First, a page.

Hello and welcome to this weekend’s virtual walk.
Today I’m going to bring you to the tiny townland of Dunganstown , near New Ross in County Wexford .
you will ask why Stephen is taking me off the main road, along windy
byways so narrow that we have to practically dive into the hedge to let
an oncoming car pass! Here’s why, we are off to visit the Kennedy family
we arrive- this place is not even a crossroads, it’s a collection of a
few farm buildings where the Kennedy clan have their roots. The
descendants have done a wonderful job, with the help of the presidential
museum to re-create the story of the Kennedy’s, so let’s take a look.
Having squeezed our way down the narrow roads , there is a little car
park and a visitor centre. Let’s park and go on in .
we are visiting is the is the birthplace of JFK’s great grandfather,
Patrick Kennedy who lived from 1823 to 1858. By the time Patrick reached
adulthood, both his parents were dead and the family homestead was
controlled by his older brother John. The eldest son normally inherited
the farmstead and the rest of the children would have normally emigrated
to England or the New World.
In 1849, right after the Potato famine, Patrick left the homestead and
emigrated to the United States and settled in East Boston,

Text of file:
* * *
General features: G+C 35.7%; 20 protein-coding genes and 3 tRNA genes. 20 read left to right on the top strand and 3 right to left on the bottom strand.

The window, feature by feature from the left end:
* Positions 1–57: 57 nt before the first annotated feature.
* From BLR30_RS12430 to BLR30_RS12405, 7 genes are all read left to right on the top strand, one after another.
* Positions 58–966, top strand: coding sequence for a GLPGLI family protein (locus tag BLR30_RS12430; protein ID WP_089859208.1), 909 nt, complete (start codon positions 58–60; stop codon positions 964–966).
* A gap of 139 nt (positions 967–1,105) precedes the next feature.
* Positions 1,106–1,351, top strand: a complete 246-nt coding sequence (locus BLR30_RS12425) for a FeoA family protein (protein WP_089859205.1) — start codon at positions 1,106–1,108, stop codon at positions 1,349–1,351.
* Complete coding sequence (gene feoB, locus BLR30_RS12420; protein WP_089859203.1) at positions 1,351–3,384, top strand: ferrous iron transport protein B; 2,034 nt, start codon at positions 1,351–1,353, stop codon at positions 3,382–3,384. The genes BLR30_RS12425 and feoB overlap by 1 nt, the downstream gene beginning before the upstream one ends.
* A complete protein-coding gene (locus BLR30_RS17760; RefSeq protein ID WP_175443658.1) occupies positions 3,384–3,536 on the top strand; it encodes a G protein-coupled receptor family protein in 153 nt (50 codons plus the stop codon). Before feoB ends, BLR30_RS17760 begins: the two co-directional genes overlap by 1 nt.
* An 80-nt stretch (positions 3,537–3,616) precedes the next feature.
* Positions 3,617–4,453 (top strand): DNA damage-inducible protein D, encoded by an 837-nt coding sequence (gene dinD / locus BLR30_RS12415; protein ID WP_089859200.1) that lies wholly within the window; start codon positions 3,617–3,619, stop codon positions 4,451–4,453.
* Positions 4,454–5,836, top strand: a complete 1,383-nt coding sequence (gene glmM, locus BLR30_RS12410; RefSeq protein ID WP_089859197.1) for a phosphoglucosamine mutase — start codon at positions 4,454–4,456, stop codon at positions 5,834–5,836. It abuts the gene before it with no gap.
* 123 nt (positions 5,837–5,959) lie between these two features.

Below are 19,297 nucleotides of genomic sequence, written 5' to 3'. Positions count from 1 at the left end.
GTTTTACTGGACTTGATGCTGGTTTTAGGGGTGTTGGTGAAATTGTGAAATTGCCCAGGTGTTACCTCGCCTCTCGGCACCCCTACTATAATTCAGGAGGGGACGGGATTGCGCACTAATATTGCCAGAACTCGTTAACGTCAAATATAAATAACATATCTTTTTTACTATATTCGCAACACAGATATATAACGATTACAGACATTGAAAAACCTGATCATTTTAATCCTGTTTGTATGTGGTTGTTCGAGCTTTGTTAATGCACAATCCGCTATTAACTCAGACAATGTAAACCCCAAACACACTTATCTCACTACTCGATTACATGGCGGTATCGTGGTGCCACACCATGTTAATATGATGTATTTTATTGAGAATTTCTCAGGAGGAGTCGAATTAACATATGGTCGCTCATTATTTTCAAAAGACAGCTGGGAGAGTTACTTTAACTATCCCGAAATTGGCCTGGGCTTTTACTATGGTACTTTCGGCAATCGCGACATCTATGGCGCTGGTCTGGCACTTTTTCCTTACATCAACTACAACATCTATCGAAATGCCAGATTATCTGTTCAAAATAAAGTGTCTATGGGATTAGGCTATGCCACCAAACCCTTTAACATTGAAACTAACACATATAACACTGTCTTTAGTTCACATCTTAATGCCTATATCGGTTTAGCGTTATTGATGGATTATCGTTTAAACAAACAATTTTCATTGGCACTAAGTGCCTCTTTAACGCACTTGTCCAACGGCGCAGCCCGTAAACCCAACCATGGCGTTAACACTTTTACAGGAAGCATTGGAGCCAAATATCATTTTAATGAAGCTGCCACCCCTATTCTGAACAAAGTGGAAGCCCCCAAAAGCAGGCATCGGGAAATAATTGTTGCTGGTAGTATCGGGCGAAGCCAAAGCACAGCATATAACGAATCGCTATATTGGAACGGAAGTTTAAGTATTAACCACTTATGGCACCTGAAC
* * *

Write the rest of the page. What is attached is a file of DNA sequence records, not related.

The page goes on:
Massachusetts. The Kennedys set about building a new life in the United
States and ultimately his great-grandson John F. Kennedy became the
first Irish-American Catholic President of the United States of America.
June 1963, John F. Kennedy made a state visit to Ireland and he visited
Dunganstown in what was seen as a personal tribute to his ancestry. We
can see photographs of his arrival and the tea party that was held in
the family farmyard. There is a famous picture of him seated by the
fireside on a sofa , chatting with his cousins.
my visit I bumped into Patrick Grennan who is the owner of the property
and works the land as a working farm. He is a direct relation of the
Kennedy’s, his mother is a third Cousin of J.F.K. and he showed me many
interesting features of the homestead and the visitor centre.
of the interesting things was the sofa that J.F.K. was seated on. I was
told that the sofa was in fact a back seat from an old Morris motor car
!!! A reproduction of the sofa is now on display, but John showed us
the original one – hidden in plain sight ! At the time of the visit a
special hot line telephone was connected to the house, just in case the
president had to be reached .
we browse through the adjoining visitor centre we can admire a
wonderful collection of family trees, photographs and artefacts – we
could spend hours looking at them .
take one more look around the farmyard and imagine the fateful day that
Patrick Kennedy opened the gate of the homestead one last time as he
set out to begin a new life in America. If only the cobble stones could
a small child I can vividly remember the state visit of J.F.K. to
Ireland. I can recall seeing him passing down O’ Connell Street in his
motorcade and the excitement and the warm welcome that the Irish people
gave to him . The newsreel pictures of his going back to his roots still
sticks in my mind.
that time the Kennedy family have made many private visits to
Dunganstown and it’s wonderful that the extended family still keep in
touch with their Irish roots, and their cousins.
to go, before the rain arrives. I do hope that you enjoyed coming with
me today to enjoy this particular slice of Irish – American history and
to appreciate a true emigrant’s story.